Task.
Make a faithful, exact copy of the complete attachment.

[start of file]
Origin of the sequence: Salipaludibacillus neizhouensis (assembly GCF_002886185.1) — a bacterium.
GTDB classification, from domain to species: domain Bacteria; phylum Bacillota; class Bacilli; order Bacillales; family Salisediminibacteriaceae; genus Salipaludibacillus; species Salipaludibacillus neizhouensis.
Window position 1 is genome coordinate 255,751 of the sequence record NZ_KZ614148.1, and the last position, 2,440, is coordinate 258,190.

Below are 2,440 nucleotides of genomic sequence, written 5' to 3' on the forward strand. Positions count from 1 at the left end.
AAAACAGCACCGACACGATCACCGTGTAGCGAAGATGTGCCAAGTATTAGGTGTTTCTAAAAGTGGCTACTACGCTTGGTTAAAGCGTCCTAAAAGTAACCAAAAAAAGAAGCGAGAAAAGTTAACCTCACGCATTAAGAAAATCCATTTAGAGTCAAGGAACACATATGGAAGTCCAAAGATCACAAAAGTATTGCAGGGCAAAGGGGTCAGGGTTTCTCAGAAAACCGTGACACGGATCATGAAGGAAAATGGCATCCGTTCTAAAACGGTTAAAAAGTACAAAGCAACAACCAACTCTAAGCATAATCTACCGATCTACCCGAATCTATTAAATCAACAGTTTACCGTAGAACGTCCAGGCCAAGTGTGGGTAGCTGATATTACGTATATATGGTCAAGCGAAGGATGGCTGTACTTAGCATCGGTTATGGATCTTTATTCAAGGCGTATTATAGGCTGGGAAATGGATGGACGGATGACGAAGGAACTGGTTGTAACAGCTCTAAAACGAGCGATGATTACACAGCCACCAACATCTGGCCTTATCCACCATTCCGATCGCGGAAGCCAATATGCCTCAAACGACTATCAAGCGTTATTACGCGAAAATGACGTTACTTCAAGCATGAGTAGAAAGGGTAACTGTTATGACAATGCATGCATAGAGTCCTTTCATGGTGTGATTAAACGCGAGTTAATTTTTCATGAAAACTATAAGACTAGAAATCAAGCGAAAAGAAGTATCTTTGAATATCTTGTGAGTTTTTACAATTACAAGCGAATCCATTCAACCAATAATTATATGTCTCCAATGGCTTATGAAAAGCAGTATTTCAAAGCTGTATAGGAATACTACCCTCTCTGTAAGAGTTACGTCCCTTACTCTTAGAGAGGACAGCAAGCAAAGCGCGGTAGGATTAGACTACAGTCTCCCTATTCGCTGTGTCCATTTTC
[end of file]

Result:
Origin of the sequence: Salipaludibacillus neizhouensis (assembly GCF_002886185.1) — a bacterium.
GTDB classification, from domain to species: domain Bacteria; phylum Bacillota; class Bacilli; order Bacillales; family Salisediminibacteriaceae; genus Salipaludibacillus; species Salipaludibacillus neizhouensis.
Window position 1 is genome coordinate 255,751 of the sequence record NZ_KZ614148.1, and the last position, 2,440, is coordinate 258,190.

Below are 2,440 nucleotides of genomic sequence, written 5' to 3' on the forward strand. Positions count from 1 at the left end.
AAAACAGCACCGACACGATCACCGTGTAGCGAAGATGTGCCAAGTATTAGGTGTTTCTAAAAGTGGCTACTACGCTTGGTTAAAGCGTCCTAAAAGTAACCAAAAAAAGAAGCGAGAAAAGTTAACCTCACGCATTAAGAAAATCCATTTAGAGTCAAGGAACACATATGGAAGTCCAAAGATCACAAAAGTATTGCAGGGCAAAGGGGTCAGGGTTTCTCAGAAAACCGTGACACGGATCATGAAGGAAAATGGCATCCGTTCTAAAACGGTTAAAAAGTACAAAGCAACAACCAACTCTAAGCATAATCTACCGATCTACCCGAATCTATTAAATCAACAGTTTACCGTAGAACGTCCAGGCCAAGTGTGGGTAGCTGATATTACGTATATATGGTCAAGCGAAGGATGGCTGTACTTAGCATCGGTTATGGATCTTTATTCAAGGCGTATTATAGGCTGGGAAATGGATGGACGGATGACGAAGGAACTGGTTGTAACAGCTCTAAAACGAGCGATGATTACACAGCCACCAACATCTGGCCTTATCCACCATTCCGATCGCGGAAGCCAATATGCCTCAAACGACTATCAAGCGTTATTACGCGAAAATGACGTTACTTCAAGCATGAGTAGAAAGGGTAACTGTTATGACAATGCATGCATAGAGTCCTTTCATGGTGTGATTAAACGCGAGTTAATTTTTCATGAAAACTATAAGACTAGAAATCAAGCGAAAAGAAGTATCTTTGAATATCTTGTGAGTTTTTACAATTACAAGCGAATCCATTCAACCAATAATTATATGTCTCCAATGGCTTATGAAAAGCAGTATTTCAAAGCTGTATAGGAATACTACCCTCTCTGTAAGAGTTACGTCCCTTACTCTTAGAGAGGACAGCAAGCAAAGCGCGGTAGGATTAGACTACAGTCTCCCTATTCGCTGTGTCCATTTTC